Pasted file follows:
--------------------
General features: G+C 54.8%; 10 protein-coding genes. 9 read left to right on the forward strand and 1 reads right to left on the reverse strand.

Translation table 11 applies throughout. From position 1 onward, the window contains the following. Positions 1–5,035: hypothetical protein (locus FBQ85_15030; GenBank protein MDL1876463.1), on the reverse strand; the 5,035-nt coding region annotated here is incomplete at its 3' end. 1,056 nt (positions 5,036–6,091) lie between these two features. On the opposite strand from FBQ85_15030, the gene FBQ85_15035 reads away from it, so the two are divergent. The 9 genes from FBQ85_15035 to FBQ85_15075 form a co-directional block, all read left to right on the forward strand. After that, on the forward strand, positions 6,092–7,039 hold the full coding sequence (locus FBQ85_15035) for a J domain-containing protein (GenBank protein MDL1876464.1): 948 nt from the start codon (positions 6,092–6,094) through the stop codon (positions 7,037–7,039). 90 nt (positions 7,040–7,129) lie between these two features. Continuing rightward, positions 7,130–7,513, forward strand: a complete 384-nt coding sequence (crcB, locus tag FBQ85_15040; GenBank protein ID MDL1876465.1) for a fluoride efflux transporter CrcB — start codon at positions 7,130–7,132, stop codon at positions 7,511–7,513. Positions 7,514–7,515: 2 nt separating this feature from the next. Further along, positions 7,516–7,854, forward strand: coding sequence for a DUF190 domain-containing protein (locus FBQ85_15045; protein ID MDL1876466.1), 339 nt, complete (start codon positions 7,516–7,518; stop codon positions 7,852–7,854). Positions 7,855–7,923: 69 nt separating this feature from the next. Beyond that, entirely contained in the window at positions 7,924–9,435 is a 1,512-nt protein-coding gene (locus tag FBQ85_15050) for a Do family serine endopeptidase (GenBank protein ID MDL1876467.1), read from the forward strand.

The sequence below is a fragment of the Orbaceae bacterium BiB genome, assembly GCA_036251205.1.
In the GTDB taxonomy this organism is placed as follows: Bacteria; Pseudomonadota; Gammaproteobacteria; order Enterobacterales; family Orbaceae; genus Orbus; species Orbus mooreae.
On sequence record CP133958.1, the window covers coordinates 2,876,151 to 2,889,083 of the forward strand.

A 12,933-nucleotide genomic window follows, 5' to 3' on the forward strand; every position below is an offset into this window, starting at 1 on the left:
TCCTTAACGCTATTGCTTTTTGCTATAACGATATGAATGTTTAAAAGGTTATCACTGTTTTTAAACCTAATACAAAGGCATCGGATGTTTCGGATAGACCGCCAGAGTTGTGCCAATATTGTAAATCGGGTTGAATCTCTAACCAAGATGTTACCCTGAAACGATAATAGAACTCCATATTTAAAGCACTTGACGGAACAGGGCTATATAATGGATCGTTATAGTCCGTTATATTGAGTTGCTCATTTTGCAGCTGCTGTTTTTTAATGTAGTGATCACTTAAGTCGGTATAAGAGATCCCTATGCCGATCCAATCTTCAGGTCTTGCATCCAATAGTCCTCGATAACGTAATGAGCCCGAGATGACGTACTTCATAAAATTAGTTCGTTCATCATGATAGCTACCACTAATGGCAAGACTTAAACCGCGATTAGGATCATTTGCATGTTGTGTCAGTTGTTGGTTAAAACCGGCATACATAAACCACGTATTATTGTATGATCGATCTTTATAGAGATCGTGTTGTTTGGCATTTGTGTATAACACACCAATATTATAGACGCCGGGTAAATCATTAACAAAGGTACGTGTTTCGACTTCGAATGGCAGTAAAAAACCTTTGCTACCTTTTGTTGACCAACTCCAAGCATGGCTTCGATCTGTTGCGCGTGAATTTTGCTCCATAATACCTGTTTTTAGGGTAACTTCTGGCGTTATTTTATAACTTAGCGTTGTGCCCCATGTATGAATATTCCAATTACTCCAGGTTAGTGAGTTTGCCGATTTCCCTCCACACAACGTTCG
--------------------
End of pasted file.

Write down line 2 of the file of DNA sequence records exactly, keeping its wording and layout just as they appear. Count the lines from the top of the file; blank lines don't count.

Translation table 11 applies throughout. From position 1 onward, the window contains the following. Positions 1–5,035: hypothetical protein (locus FBQ85_15030; GenBank protein MDL1876463.1), on the reverse strand; the 5,035-nt coding region annotated here is incomplete at its 3' end. 1,056 nt (positions 5,036–6,091) lie between these two features. On the opposite strand from FBQ85_15030, the gene FBQ85_15035 reads away from it, so the two are divergent. The 9 genes from FBQ85_15035 to FBQ85_15075 form a co-directional block, all read left to right on the forward strand. After that, on the forward strand, positions 6,092–7,039 hold the full coding sequence (locus FBQ85_15035) for a J domain-containing protein (GenBank protein MDL1876464.1): 948 nt from the start codon (positions 6,092–6,094) through the stop codon (positions 7,037–7,039). 90 nt (positions 7,040–7,129) lie between these two features. Continuing rightward, positions 7,130–7,513, forward strand: a complete 384-nt coding sequence (crcB, locus tag FBQ85_15040; GenBank protein ID MDL1876465.1) for a fluoride efflux transporter CrcB — start codon at positions 7,130–7,132, stop codon at positions 7,511–7,513. Positions 7,514–7,515: 2 nt separating this feature from the next. Further along, positions 7,516–7,854, forward strand: coding sequence for a DUF190 domain-containing protein (locus FBQ85_15045; protein ID MDL1876466.1), 339 nt, complete (start codon positions 7,516–7,518; stop codon positions 7,852–7,854). Positions 7,855–7,923: 69 nt separating this feature from the next. Beyond that, entirely contained in the window at positions 7,924–9,435 is a 1,512-nt protein-coding gene (locus tag FBQ85_15050) for a Do family serine endopeptidase (GenBank protein ID MDL1876467.1), read from the forward strand.